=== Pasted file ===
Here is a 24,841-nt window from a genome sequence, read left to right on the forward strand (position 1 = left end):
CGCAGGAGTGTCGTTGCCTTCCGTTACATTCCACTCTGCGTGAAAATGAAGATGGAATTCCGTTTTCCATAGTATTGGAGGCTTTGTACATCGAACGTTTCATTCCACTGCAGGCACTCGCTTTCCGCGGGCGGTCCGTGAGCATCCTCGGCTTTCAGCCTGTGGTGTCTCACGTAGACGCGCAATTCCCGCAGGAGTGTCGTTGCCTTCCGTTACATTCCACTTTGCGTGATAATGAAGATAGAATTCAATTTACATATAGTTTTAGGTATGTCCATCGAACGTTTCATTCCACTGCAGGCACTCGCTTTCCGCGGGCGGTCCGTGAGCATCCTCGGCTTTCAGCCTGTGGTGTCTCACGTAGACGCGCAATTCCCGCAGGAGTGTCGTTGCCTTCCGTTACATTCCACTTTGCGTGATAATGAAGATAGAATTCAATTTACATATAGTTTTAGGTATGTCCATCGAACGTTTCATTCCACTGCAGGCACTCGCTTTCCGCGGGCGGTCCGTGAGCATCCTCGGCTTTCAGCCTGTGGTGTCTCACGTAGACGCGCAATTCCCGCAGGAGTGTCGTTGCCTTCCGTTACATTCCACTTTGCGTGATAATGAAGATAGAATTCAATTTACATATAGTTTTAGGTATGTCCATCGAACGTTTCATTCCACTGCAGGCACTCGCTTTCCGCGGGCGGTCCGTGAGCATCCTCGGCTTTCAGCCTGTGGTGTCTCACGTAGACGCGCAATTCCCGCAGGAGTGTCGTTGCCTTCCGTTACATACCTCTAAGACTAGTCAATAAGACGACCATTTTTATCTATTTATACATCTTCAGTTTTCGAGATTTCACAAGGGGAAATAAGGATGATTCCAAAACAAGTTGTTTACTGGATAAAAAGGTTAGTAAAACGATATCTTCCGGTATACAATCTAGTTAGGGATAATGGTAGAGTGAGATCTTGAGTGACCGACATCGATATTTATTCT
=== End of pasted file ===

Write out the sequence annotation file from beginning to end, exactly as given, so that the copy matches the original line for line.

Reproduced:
Here is a 24,841-nt window from a genome sequence, read left to right on the forward strand (position 1 = left end):
CGCAGGAGTGTCGTTGCCTTCCGTTACATTCCACTCTGCGTGAAAATGAAGATGGAATTCCGTTTTCCATAGTATTGGAGGCTTTGTACATCGAACGTTTCATTCCACTGCAGGCACTCGCTTTCCGCGGGCGGTCCGTGAGCATCCTCGGCTTTCAGCCTGTGGTGTCTCACGTAGACGCGCAATTCCCGCAGGAGTGTCGTTGCCTTCCGTTACATTCCACTTTGCGTGATAATGAAGATAGAATTCAATTTACATATAGTTTTAGGTATGTCCATCGAACGTTTCATTCCACTGCAGGCACTCGCTTTCCGCGGGCGGTCCGTGAGCATCCTCGGCTTTCAGCCTGTGGTGTCTCACGTAGACGCGCAATTCCCGCAGGAGTGTCGTTGCCTTCCGTTACATTCCACTTTGCGTGATAATGAAGATAGAATTCAATTTACATATAGTTTTAGGTATGTCCATCGAACGTTTCATTCCACTGCAGGCACTCGCTTTCCGCGGGCGGTCCGTGAGCATCCTCGGCTTTCAGCCTGTGGTGTCTCACGTAGACGCGCAATTCCCGCAGGAGTGTCGTTGCCTTCCGTTACATTCCACTTTGCGTGATAATGAAGATAGAATTCAATTTACATATAGTTTTAGGTATGTCCATCGAACGTTTCATTCCACTGCAGGCACTCGCTTTCCGCGGGCGGTCCGTGAGCATCCTCGGCTTTCAGCCTGTGGTGTCTCACGTAGACGCGCAATTCCCGCAGGAGTGTCGTTGCCTTCCGTTACATACCTCTAAGACTAGTCAATAAGACGACCATTTTTATCTATTTATACATCTTCAGTTTTCGAGATTTCACAAGGGGAAATAAGGATGATTCCAAAACAAGTTGTTTACTGGATAAAAAGGTTAGTAAAACGATATCTTCCGGTATACAATCTAGTTAGGGATAATGGTAGAGTGAGATCTTGAGTGACCGACATCGATATTTATTCT